Retailers will buy all year round but there are a few key times in the year that you might have a better chance of them taking on your products. You want to approach the retailers before each of the fairs and a few months before major retail sales events like Christmas, Mother’s Day or Valentine’s Day. You want to get in while they are still making plans for these events. This doesn’t just apply to new stockists either. You should be aiming to get in touch with your existing stockists at these times too. Most retailers are starting to think about events like Christmas about 3 months before (or more!) so be sure to give your stockists enough lead time. If you send them your range of Christmas cards on the first of December, they will already have their stock sorted for Christmas and you could miss that sale.

how to communicate with buyers


Every retailer/buyer is different. Some would like you to pop in every couple of weeks and check up on them, others would prefer a simple email every three months.
From the retailers surveyed 52% said they want to hear from sales reps quarterly.
To find the happy place for you and your retailers, all you have to do is ask. Talk to them and see how often they would like you to check in. If they don’t want to hear from you very often make sure they have your contact details and you’re easy to get hold of when they need you.
Just because they don’t want to see you very often doesn’t mean they won’t order from you. From my experience I’ve seen retailers place plenty of repeat orders with companies that never had a rep pop in. If the products sell well for them, they will place another order. Simple. You just need to make sure you’re available when they need you.


A lot of sales reps tend to pop into stores unannounced and hope to catch the retailer at a free moment in their day. If you want the retailer to feel like you value them and their time pretty, pretty please call ahead.
Having been in the position of the retailer who has to drop everything whenever a rep feels like a visit,I can personally tell you how frustrating it can be.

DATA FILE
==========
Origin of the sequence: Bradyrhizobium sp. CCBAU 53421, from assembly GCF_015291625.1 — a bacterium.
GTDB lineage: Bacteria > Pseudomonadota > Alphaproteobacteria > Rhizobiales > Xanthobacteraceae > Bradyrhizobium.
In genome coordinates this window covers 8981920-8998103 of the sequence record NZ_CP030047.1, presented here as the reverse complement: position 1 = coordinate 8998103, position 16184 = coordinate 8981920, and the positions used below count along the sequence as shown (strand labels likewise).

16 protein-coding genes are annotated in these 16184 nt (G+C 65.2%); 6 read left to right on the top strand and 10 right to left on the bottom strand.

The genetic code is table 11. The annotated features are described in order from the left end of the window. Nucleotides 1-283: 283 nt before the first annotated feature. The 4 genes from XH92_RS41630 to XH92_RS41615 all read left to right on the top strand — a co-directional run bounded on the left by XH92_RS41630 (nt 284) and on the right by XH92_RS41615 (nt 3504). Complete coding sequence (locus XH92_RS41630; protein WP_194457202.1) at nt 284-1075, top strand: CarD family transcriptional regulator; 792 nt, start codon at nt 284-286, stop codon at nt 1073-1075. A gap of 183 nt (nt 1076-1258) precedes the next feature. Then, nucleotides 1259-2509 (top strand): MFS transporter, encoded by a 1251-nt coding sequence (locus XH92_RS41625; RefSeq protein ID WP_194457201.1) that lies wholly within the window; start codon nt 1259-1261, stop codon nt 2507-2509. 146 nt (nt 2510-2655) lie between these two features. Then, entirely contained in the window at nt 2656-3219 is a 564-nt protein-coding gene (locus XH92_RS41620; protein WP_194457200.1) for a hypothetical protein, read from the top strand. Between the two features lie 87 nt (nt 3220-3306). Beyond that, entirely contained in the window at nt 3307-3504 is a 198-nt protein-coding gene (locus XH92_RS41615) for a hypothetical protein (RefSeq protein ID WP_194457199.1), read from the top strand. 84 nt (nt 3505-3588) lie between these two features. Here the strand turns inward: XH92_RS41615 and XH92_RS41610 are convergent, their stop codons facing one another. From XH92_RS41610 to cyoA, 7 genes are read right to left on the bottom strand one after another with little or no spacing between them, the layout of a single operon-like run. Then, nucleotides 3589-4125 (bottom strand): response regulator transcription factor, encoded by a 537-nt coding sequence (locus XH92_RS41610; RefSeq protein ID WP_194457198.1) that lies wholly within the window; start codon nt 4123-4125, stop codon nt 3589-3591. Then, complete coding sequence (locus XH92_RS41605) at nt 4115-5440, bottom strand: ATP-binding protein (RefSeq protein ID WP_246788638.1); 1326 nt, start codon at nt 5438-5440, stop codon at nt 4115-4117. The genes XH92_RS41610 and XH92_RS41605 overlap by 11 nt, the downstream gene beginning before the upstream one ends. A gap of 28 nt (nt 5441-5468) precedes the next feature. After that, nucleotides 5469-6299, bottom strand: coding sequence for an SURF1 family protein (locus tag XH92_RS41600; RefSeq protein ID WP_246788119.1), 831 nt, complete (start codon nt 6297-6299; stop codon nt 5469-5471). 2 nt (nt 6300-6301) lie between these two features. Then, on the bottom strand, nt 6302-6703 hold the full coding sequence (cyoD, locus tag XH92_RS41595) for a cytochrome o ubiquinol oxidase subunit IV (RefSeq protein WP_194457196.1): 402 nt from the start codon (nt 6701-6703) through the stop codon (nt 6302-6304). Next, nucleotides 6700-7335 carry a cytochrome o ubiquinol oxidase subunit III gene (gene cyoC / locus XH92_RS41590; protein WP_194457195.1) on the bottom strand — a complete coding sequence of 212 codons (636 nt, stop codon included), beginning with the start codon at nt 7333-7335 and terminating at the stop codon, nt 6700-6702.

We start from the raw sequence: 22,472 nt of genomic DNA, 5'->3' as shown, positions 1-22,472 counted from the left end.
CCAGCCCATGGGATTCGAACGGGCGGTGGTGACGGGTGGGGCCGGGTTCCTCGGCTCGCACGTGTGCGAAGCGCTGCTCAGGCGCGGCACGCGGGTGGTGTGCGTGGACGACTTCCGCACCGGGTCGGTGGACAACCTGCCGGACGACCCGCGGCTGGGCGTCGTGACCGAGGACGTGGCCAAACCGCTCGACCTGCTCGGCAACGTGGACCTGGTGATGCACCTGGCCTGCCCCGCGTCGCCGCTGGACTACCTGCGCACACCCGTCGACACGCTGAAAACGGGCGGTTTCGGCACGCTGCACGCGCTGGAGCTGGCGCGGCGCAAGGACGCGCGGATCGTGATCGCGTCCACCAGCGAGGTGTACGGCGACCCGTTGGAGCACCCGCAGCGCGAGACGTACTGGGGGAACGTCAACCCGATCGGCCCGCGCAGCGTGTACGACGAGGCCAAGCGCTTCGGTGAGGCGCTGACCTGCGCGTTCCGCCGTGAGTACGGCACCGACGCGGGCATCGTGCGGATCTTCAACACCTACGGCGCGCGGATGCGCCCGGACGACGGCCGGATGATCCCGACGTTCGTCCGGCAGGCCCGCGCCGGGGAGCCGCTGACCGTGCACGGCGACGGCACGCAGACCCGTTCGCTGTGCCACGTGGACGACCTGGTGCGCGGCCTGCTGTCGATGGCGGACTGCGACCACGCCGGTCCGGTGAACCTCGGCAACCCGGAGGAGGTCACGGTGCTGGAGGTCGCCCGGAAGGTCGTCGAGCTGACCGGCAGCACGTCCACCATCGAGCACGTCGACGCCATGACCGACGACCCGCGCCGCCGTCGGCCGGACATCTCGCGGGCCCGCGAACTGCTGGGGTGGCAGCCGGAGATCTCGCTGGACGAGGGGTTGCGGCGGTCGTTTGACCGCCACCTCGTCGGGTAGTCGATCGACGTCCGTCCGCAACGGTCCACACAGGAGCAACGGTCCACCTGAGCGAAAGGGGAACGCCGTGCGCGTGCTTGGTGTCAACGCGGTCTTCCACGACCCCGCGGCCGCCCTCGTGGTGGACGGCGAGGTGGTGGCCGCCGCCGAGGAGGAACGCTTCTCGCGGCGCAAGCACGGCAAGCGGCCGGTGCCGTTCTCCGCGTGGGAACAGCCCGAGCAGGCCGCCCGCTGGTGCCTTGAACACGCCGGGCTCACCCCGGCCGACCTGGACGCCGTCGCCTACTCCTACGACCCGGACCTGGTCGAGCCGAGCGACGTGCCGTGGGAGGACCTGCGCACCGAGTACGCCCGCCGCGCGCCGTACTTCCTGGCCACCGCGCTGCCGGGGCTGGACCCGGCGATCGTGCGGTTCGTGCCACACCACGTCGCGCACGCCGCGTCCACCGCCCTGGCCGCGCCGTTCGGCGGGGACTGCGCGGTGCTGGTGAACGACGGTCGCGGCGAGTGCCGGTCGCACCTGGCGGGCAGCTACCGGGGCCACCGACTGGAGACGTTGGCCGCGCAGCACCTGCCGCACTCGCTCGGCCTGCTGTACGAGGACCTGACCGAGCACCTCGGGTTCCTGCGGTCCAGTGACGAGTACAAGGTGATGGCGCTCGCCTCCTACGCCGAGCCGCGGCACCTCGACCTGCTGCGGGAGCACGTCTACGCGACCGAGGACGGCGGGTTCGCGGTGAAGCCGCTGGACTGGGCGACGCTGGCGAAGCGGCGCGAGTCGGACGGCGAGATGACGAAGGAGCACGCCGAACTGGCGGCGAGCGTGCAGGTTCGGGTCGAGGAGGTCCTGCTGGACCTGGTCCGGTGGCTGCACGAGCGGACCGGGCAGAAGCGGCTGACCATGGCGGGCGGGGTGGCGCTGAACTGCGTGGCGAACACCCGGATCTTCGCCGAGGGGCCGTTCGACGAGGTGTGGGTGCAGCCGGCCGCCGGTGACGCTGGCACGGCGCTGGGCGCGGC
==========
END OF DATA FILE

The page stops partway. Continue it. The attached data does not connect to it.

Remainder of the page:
Give your stockist a call and book a day/time or even just call with an “I’m in the area today and I’d love to pop in if you have a few minutes? What time suits you?” Give them a chance to organise something that works for them. You’re far more likely to get the sale when the retailer is prepared to talk to you.


EDM – electronic direct mail. Marketing jargon for an email newsletter.
Start an EDM list purely for your stockists. You can use this to promote new lines and give them product updates quickly and easily.
Let them know you’re adding them to this list and give them the chance to say they would rather not receive your emails.
Don’t call it a mailing list or a newsletter. This is your stockist update.
In these emails be sure to include an easy way for the retailers to contact you with questions and *fingers crossed* to place an order.
Email marketing is still one of the most important forms of online advertising.
If you’re interested we can look at email marketing at a later date.

I hope this was helpful!
Please feel free to leave a comment below or join in the conversation in our Crafted Makers Facebook group.
I’d love to hear your thoughts.
Do you have any tips for communicating with buyers?

About me

// maker // blogger // designer // Dedicated to promoting and supporting Australian creatives.